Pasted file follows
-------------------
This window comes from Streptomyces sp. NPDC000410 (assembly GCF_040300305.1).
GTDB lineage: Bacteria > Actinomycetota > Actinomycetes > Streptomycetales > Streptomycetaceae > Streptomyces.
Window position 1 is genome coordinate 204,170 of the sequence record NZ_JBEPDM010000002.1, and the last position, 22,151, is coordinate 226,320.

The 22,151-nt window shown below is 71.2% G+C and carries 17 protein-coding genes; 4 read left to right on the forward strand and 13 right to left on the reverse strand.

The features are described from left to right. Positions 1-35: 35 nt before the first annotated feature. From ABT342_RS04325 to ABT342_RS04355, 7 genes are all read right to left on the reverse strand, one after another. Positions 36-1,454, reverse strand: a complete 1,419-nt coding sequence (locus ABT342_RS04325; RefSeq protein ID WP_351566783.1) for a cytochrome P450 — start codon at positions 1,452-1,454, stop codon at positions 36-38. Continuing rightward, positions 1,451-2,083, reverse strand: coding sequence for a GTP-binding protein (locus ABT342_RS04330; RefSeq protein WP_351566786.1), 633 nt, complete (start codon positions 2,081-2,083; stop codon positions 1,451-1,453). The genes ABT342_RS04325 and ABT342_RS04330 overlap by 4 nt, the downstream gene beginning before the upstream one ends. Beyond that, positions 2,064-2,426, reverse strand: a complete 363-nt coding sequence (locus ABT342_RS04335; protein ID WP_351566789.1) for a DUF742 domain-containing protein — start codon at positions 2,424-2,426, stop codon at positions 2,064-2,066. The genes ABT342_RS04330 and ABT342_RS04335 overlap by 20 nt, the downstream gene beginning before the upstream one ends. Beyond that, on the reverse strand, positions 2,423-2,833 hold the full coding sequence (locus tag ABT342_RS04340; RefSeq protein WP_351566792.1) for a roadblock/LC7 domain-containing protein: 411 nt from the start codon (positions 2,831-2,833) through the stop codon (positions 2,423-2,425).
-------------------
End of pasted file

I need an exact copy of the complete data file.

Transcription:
This window comes from Streptomyces sp. NPDC000410 (assembly GCF_040300305.1).
GTDB lineage: Bacteria > Actinomycetota > Actinomycetes > Streptomycetales > Streptomycetaceae > Streptomyces.
Window position 1 is genome coordinate 204,170 of the sequence record NZ_JBEPDM010000002.1, and the last position, 22,151, is coordinate 226,320.

The 22,151-nt window shown below is 71.2% G+C and carries 17 protein-coding genes; 4 read left to right on the forward strand and 13 right to left on the reverse strand.

The features are described from left to right. Positions 1-35: 35 nt before the first annotated feature. From ABT342_RS04325 to ABT342_RS04355, 7 genes are all read right to left on the reverse strand, one after another. Positions 36-1,454, reverse strand: a complete 1,419-nt coding sequence (locus ABT342_RS04325; RefSeq protein ID WP_351566783.1) for a cytochrome P450 — start codon at positions 1,452-1,454, stop codon at positions 36-38. Continuing rightward, positions 1,451-2,083, reverse strand: coding sequence for a GTP-binding protein (locus ABT342_RS04330; RefSeq protein WP_351566786.1), 633 nt, complete (start codon positions 2,081-2,083; stop codon positions 1,451-1,453). The genes ABT342_RS04325 and ABT342_RS04330 overlap by 4 nt, the downstream gene beginning before the upstream one ends. Beyond that, positions 2,064-2,426, reverse strand: a complete 363-nt coding sequence (locus ABT342_RS04335; protein ID WP_351566789.1) for a DUF742 domain-containing protein — start codon at positions 2,424-2,426, stop codon at positions 2,064-2,066. The genes ABT342_RS04330 and ABT342_RS04335 overlap by 20 nt, the downstream gene beginning before the upstream one ends. Beyond that, on the reverse strand, positions 2,423-2,833 hold the full coding sequence (locus tag ABT342_RS04340; RefSeq protein WP_351566792.1) for a roadblock/LC7 domain-containing protein: 411 nt from the start codon (positions 2,831-2,833) through the stop codon (positions 2,423-2,425).